Home JOHN A. DEVEER vs. DELAVAN L. PIERSON & others /DELAVAN L. PIERSON, trustee, vs. JOHN A. DEVEER & another

222 Mass. 167

September 21, 1915 - October 28, 1915

Franklin County

Present: RUGG, C.J., LORING, CROSBY, PIERCE, & CARROLL, JJ.

Equity Pleading and Practice, Consolidation of suits, Bill, Waiver of demurrer, Remanding case for new trial. Executor and Administrator. Equity Jurisdiction, To reform deed.

A suit in equity to reach and apply property of the principal defendant that cannot be come at to be attached at law in satisfaction of the plaintiff's claim for breach of a covenant of warranty in a deed made by the father of the principal defendant, of whose estate that defendant has been appointed administrator, or the executor of his will, in another State, and a second suit by the principal defendant in the first suit against the plaintiff in that suit, as trustee, seeking to have the deed containing the covenant of warranty reformed or set aside on the ground of mistake, afterwards amended by alleging that the minds of the parties never met and therefore that the covenant of warranty never existed, should not be consolidated into one case in which a single decree can be made, although the cases properly may be tried together.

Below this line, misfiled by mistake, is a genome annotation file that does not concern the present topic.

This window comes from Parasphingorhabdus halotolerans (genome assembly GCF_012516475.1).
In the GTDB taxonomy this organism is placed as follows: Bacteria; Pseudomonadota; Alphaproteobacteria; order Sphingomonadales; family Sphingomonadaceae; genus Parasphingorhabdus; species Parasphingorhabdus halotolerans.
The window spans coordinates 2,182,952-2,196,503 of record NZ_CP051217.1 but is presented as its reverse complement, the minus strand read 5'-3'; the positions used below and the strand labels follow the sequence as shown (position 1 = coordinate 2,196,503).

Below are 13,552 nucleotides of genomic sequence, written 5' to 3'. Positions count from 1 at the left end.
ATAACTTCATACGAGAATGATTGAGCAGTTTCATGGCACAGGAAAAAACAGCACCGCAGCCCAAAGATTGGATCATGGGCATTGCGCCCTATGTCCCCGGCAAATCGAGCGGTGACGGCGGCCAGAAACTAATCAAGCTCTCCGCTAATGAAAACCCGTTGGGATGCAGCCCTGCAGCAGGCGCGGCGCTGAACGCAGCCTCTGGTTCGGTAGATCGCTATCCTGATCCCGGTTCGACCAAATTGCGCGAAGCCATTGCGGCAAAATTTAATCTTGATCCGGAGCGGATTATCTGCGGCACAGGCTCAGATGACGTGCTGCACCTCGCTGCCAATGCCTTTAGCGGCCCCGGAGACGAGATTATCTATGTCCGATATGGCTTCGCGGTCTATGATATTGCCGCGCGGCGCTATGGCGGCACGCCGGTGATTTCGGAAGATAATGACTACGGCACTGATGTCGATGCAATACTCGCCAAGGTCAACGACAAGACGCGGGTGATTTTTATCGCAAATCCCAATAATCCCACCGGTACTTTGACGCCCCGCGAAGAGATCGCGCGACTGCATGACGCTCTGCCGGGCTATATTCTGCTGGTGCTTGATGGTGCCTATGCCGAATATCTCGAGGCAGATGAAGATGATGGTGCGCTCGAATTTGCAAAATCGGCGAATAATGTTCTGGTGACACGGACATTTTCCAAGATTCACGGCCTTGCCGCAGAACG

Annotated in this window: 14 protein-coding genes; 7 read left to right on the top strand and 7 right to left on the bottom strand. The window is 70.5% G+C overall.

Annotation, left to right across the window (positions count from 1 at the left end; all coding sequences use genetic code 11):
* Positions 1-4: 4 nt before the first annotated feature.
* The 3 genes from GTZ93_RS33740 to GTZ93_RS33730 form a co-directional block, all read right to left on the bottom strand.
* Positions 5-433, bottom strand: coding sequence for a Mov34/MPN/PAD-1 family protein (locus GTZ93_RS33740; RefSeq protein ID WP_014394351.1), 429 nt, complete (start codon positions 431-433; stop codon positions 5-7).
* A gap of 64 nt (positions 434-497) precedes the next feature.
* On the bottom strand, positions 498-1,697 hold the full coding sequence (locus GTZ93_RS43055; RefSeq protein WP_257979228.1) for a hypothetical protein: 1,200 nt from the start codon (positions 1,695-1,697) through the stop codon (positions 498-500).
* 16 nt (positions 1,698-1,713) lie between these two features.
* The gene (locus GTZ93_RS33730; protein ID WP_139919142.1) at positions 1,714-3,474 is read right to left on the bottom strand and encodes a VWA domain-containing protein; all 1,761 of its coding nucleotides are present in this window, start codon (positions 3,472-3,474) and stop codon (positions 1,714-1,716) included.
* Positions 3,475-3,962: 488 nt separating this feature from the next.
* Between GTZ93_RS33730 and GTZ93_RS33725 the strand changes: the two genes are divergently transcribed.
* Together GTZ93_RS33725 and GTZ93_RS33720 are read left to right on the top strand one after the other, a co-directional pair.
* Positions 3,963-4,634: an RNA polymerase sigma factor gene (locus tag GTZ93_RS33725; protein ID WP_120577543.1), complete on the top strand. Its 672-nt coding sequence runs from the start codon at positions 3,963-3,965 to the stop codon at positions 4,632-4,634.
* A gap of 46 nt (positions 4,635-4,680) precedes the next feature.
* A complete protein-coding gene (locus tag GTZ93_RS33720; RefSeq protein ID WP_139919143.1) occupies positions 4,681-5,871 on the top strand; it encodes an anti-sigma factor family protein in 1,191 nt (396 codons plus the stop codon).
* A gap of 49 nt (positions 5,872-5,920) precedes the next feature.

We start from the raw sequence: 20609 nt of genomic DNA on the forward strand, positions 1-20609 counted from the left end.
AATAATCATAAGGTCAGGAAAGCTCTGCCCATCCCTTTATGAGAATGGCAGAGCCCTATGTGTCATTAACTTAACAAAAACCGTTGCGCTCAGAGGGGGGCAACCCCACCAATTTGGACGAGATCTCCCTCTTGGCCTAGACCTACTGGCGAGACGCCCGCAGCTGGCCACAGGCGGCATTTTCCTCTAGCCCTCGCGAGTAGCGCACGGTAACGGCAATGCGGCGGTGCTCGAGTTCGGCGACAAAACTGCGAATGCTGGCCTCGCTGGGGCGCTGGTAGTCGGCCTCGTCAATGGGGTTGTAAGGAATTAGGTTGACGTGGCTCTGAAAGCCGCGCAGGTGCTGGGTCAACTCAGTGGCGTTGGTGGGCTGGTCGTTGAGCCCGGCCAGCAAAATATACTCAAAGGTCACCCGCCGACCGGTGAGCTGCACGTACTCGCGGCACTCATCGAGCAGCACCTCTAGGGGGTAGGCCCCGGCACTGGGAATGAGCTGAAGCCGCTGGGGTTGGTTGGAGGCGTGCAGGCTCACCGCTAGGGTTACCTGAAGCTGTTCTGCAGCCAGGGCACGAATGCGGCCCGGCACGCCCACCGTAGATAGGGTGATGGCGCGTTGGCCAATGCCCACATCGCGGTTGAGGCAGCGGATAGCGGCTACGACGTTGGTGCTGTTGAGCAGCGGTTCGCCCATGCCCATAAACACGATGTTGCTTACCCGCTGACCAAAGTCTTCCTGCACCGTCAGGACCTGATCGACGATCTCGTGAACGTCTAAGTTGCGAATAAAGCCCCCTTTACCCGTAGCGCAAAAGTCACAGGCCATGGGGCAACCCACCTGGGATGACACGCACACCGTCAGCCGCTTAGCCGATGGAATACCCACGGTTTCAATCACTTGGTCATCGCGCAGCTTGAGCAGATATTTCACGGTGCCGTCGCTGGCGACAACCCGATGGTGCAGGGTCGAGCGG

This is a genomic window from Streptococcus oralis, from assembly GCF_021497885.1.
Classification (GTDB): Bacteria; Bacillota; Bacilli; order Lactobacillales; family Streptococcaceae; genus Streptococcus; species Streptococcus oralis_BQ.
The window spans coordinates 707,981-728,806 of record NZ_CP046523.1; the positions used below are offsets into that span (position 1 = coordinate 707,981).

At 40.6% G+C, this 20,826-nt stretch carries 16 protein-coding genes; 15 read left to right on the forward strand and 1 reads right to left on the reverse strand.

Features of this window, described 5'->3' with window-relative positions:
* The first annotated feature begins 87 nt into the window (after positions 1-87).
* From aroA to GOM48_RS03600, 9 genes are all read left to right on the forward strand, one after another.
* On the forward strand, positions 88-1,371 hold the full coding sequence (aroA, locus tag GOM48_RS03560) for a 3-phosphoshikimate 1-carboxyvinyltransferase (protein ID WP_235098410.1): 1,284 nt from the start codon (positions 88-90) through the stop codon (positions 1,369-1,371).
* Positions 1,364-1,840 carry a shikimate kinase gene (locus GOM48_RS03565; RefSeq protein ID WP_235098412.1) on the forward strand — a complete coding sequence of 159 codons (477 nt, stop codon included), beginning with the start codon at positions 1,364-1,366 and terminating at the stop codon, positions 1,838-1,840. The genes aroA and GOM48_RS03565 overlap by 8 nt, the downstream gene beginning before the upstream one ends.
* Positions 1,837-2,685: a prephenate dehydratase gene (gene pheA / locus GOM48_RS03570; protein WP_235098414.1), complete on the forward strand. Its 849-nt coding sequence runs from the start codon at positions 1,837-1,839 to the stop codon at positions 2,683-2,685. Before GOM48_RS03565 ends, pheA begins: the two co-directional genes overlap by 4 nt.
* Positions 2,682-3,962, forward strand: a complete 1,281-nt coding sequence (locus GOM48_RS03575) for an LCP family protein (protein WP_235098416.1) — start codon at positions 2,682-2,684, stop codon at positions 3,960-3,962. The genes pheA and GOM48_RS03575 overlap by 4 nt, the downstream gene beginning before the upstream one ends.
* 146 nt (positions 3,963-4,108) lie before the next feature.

In a suit in equity brought in the Superior Court the defendant demurred. Without any hearing on the demurrer the case was referred to a master. About a year later the defendant filed a motion that the record be amended by adding to it a statement, that before the reference to the master the defendant "had saved all his rights under the demurrer filed in said cause." The motion was granted by an order set forth in a docket entry. The Superior Court did not act on the demurrer, and the case later came before this court on an appeal from a final decree for the plaintiff. Thereupon this court considered the case upon the demurrer, as to which defendant's rights were "saved" to him, and sustained the demurrer.